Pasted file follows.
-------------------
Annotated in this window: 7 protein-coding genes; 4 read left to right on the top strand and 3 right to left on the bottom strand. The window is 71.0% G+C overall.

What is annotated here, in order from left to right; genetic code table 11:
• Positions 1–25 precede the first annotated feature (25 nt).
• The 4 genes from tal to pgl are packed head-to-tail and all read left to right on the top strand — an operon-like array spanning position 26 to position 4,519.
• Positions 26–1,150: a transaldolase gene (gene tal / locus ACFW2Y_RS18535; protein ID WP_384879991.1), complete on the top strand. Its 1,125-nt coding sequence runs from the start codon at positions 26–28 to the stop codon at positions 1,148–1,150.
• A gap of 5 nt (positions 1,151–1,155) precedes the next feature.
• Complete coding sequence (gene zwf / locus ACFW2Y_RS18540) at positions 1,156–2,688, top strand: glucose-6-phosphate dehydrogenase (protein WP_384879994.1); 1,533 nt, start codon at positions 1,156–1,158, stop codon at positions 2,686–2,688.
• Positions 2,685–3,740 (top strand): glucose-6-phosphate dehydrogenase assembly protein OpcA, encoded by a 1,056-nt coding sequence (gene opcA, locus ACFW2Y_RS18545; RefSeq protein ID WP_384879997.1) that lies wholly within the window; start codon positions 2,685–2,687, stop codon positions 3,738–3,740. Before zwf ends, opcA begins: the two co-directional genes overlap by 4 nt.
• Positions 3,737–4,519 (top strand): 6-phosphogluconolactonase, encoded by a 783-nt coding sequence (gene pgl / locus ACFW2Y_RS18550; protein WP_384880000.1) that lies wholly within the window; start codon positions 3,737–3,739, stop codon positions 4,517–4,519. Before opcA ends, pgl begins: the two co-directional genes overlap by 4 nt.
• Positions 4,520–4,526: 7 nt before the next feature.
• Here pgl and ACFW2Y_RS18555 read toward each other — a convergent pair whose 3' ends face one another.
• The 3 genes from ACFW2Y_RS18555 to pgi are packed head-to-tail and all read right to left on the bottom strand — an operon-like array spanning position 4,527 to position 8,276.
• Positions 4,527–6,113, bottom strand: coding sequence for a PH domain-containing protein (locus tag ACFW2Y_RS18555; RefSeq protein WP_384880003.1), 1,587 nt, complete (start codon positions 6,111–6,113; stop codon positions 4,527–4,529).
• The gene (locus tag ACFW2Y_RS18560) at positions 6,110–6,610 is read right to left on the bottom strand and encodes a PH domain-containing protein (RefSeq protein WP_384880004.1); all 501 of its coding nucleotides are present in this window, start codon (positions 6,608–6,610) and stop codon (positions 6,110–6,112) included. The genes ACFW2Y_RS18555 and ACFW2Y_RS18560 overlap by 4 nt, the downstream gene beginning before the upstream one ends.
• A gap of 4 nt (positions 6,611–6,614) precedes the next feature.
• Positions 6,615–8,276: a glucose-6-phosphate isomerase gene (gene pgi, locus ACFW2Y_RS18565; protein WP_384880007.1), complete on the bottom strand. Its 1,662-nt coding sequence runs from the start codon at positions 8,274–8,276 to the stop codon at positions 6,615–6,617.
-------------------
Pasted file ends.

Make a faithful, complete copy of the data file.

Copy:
Annotated in this window: 7 protein-coding genes; 4 read left to right on the top strand and 3 right to left on the bottom strand. The window is 71.0% G+C overall.

What is annotated here, in order from left to right; genetic code table 11:
• Positions 1–25 precede the first annotated feature (25 nt).
• The 4 genes from tal to pgl are packed head-to-tail and all read left to right on the top strand — an operon-like array spanning position 26 to position 4,519.
• Positions 26–1,150: a transaldolase gene (gene tal / locus ACFW2Y_RS18535; protein ID WP_384879991.1), complete on the top strand. Its 1,125-nt coding sequence runs from the start codon at positions 26–28 to the stop codon at positions 1,148–1,150.
• A gap of 5 nt (positions 1,151–1,155) precedes the next feature.
• Complete coding sequence (gene zwf / locus ACFW2Y_RS18540) at positions 1,156–2,688, top strand: glucose-6-phosphate dehydrogenase (protein WP_384879994.1); 1,533 nt, start codon at positions 1,156–1,158, stop codon at positions 2,686–2,688.
• Positions 2,685–3,740 (top strand): glucose-6-phosphate dehydrogenase assembly protein OpcA, encoded by a 1,056-nt coding sequence (gene opcA, locus ACFW2Y_RS18545; RefSeq protein ID WP_384879997.1) that lies wholly within the window; start codon positions 2,685–2,687, stop codon positions 3,738–3,740. Before zwf ends, opcA begins: the two co-directional genes overlap by 4 nt.
• Positions 3,737–4,519 (top strand): 6-phosphogluconolactonase, encoded by a 783-nt coding sequence (gene pgl / locus ACFW2Y_RS18550; protein WP_384880000.1) that lies wholly within the window; start codon positions 3,737–3,739, stop codon positions 4,517–4,519. Before opcA ends, pgl begins: the two co-directional genes overlap by 4 nt.
• Positions 4,520–4,526: 7 nt before the next feature.
• Here pgl and ACFW2Y_RS18555 read toward each other — a convergent pair whose 3' ends face one another.
• The 3 genes from ACFW2Y_RS18555 to pgi are packed head-to-tail and all read right to left on the bottom strand — an operon-like array spanning position 4,527 to position 8,276.
• Positions 4,527–6,113, bottom strand: coding sequence for a PH domain-containing protein (locus tag ACFW2Y_RS18555; RefSeq protein WP_384880003.1), 1,587 nt, complete (start codon positions 6,111–6,113; stop codon positions 4,527–4,529).
• The gene (locus tag ACFW2Y_RS18560) at positions 6,110–6,610 is read right to left on the bottom strand and encodes a PH domain-containing protein (RefSeq protein WP_384880004.1); all 501 of its coding nucleotides are present in this window, start codon (positions 6,608–6,610) and stop codon (positions 6,110–6,112) included. The genes ACFW2Y_RS18555 and ACFW2Y_RS18560 overlap by 4 nt, the downstream gene beginning before the upstream one ends.
• A gap of 4 nt (positions 6,611–6,614) precedes the next feature.
• Positions 6,615–8,276: a glucose-6-phosphate isomerase gene (gene pgi, locus ACFW2Y_RS18565; protein WP_384880007.1), complete on the bottom strand. Its 1,662-nt coding sequence runs from the start codon at positions 8,274–8,276 to the stop codon at positions 6,615–6,617.